||In looking for a new washing machine (whether new or used), it's likely that
you've quickly noticed 2 different styles - front-loading, and top-loading. Which type is suited to you will
probably depend on a few factors.
Obviously, both types wash your clothes, but they do so in a different manner.
If you haven't ever looked inside a front-load washer, you might think it looks a little more like a
clothes dryer than a typical washer. There's no center "agitator" forcing clothes around. Instead the
basket simply tumbles. Unlike a top load washing machine, the tub isn't completely filled with water - in fact,
once the machine's dumped in enough water to soak the the clothes, the machine generally adds only enough extra
water to reach the bottom of the door. To keep you from opening the washer mid-process and spilling water all over the
place, most (if not all) washers automatically lock the door until the cycle is complete (unless you cancel it).
The wash process is gentle, but it tends to take a while. 1-2 hours isn't uncommon depending on the
load and the options chosen. Many who use a front-load washer for the first time and decide to watch it are perplexed
by the process - it tends to tumble - pause - tumble - pause - reverse - pause..... you get the idea.
The spin cycle is what you'd expect (the basket spins fast), except that front-loaders can reach
really high RPM's if you choose the high spin speed setting. 1000 RPM or so tends to be the norm, though there are
front-load washers that will go even higher. Compare this to 600-700 RPM for a typical top-load washer, and as you
might guess, the front-load has the advantage when it comes to getting as much water as possible out of the
The front-load washing machine has quite a few advantages:
- Nearly all tend to be Energy Star qualified.
- Because they gently "tumble" rather than aggressively "agitate", they're much easier on
- It's generally accepted that they tend to get clothes cleaner too.
- Because they don't completely fill the tub, they use less water.
- They use less detergent.
- They generally use much less energy than a top-loader. Even when compared to Energy Star qualified
top-loaders, they still tend to come out ahead by a fair bit due to the reduced water usage (less energy used to heat
- Because they spin faster, they get clothes dryer when the wash is complete.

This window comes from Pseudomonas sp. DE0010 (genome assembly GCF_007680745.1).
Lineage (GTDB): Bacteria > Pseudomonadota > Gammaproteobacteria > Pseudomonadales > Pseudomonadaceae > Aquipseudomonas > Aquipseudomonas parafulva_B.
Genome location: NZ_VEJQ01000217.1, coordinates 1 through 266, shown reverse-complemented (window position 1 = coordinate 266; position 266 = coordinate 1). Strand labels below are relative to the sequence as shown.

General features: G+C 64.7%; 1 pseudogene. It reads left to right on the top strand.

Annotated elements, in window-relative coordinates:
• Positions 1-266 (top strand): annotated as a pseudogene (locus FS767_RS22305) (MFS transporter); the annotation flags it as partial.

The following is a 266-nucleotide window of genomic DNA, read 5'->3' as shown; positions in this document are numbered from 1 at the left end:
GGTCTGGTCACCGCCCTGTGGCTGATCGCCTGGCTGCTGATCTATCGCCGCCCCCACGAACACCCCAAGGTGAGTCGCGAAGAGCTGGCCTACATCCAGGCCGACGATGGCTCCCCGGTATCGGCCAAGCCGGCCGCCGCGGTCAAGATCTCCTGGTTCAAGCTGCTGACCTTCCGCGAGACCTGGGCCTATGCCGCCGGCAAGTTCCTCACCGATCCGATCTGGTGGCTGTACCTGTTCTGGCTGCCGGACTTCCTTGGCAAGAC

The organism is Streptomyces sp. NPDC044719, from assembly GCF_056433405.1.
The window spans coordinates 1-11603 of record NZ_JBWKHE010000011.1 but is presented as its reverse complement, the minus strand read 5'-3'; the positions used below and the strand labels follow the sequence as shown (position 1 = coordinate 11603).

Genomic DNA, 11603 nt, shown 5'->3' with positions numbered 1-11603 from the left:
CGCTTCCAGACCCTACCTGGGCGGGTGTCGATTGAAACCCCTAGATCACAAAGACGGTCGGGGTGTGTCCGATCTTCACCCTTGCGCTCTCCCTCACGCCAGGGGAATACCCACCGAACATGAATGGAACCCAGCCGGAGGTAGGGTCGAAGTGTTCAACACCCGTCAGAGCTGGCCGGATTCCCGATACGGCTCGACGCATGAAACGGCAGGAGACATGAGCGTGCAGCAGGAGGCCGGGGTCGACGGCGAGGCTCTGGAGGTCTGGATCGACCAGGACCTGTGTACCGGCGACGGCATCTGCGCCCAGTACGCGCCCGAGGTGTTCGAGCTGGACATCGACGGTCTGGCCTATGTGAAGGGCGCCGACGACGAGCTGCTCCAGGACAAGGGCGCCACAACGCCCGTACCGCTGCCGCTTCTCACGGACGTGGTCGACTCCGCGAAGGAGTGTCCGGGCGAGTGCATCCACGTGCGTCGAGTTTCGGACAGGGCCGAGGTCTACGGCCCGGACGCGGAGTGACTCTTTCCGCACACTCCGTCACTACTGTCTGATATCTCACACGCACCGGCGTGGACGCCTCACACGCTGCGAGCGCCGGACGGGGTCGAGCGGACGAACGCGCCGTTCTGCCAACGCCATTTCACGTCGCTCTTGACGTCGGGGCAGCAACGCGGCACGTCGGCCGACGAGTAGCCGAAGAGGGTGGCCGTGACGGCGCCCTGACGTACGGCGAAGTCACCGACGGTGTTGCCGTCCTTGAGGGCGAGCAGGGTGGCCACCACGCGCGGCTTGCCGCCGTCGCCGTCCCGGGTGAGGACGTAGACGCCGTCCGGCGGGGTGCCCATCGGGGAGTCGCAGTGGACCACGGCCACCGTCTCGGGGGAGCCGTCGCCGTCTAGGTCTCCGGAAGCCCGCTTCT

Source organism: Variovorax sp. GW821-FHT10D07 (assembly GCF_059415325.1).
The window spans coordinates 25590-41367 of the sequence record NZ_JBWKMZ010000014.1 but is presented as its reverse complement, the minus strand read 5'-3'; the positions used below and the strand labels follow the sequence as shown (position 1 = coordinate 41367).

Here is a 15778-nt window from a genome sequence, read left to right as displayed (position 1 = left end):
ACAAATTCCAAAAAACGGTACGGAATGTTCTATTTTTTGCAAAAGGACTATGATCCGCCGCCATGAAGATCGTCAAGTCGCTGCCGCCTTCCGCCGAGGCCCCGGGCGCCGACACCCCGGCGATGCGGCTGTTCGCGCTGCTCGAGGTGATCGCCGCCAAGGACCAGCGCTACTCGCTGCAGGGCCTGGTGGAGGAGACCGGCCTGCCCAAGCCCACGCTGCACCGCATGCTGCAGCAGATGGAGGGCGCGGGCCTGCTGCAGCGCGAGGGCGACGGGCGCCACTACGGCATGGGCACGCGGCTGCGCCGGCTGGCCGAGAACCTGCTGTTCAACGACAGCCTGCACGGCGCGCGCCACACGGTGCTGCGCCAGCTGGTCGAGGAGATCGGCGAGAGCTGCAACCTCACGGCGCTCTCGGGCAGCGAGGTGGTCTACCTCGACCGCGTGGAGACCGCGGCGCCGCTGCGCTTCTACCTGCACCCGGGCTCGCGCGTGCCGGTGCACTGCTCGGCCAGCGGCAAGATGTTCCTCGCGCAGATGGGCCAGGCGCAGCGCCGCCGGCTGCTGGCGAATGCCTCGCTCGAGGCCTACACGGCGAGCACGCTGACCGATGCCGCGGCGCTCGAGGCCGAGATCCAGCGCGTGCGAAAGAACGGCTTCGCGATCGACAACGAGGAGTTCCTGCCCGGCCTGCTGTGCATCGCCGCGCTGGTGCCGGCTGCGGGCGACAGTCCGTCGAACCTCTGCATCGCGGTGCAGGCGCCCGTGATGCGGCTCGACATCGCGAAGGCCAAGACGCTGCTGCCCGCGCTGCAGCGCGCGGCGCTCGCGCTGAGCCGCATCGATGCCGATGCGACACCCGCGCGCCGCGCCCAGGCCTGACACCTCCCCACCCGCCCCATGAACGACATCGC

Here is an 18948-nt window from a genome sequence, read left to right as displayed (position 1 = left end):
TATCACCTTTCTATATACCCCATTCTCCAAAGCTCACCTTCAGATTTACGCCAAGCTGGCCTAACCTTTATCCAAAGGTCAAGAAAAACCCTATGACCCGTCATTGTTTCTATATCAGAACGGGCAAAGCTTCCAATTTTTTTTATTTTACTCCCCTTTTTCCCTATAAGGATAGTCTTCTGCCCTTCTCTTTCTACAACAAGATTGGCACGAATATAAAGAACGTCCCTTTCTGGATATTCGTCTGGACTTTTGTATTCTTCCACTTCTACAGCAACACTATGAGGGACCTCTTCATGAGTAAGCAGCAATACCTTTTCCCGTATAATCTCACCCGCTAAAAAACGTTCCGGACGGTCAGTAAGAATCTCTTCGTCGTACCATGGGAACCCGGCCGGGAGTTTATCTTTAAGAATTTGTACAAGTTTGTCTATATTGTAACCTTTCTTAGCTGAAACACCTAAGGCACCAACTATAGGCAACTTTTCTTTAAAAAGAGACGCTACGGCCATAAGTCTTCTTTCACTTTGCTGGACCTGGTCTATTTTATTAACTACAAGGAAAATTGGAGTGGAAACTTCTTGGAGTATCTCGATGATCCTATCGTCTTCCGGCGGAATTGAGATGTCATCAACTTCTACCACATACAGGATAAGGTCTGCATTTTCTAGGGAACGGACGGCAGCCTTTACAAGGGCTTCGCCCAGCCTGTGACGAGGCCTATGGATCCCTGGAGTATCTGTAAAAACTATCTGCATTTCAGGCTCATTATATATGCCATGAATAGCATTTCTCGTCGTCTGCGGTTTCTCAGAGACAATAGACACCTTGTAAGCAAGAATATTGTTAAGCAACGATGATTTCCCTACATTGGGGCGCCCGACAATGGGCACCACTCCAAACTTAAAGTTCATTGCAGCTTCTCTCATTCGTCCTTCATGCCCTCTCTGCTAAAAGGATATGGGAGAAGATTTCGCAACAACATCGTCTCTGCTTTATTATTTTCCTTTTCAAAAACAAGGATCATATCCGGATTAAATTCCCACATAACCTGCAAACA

- Large items tend to fare well (big blankets, pillows, etc) in a front-loader.
- Generally have automatic dispensers that will add detergent, bleach, and/or fabric softener automatically at
the proper times, pre-mixing (diluting) them with water. You simply add everything in the tray before you start the
wash, and the machine takes care of the rest.
- Most automatically adjust the water to meet the load, (so you don't have to worry about setting the
- Many have auto-balancing routines during the spin cycle - if the load is unbalanced, they'll stop
spinning, re-mix the load, and try spinning again.
Despite the advantages, front loading washers do have their downfalls:
- They're more expensive.
- Front-load washers have higher repair rates than top-load washers.
- Wash cycles take longer - can be frustrating if you're in a rush and you've selected a long
- They're finicky about letting you add additional clothes mid-wash that you forgot to throw in.
Some will give you a time window (for example, 5-10 minutes after the wash starts) in which you can pause and add
clothing. However, if you miss the window, you'll generally either have to cancel the cycle and start over, or wait
for the next batch of laundry unlike a top loader where you can just lift the lid and drop something else in.
- Most require HE ("high efficiency") detergent. Regular detergent will foam up and can
seep past the bearing seal and destroy the bearings, resulting in hundreds of dollars in repair. While HE detergent is
usually a similar price to regular detergent (actually cheaper since you'll use less of it), it's critical that
you don't accidentally put in the regular stuff unless your model states that regular detergent is allowed (even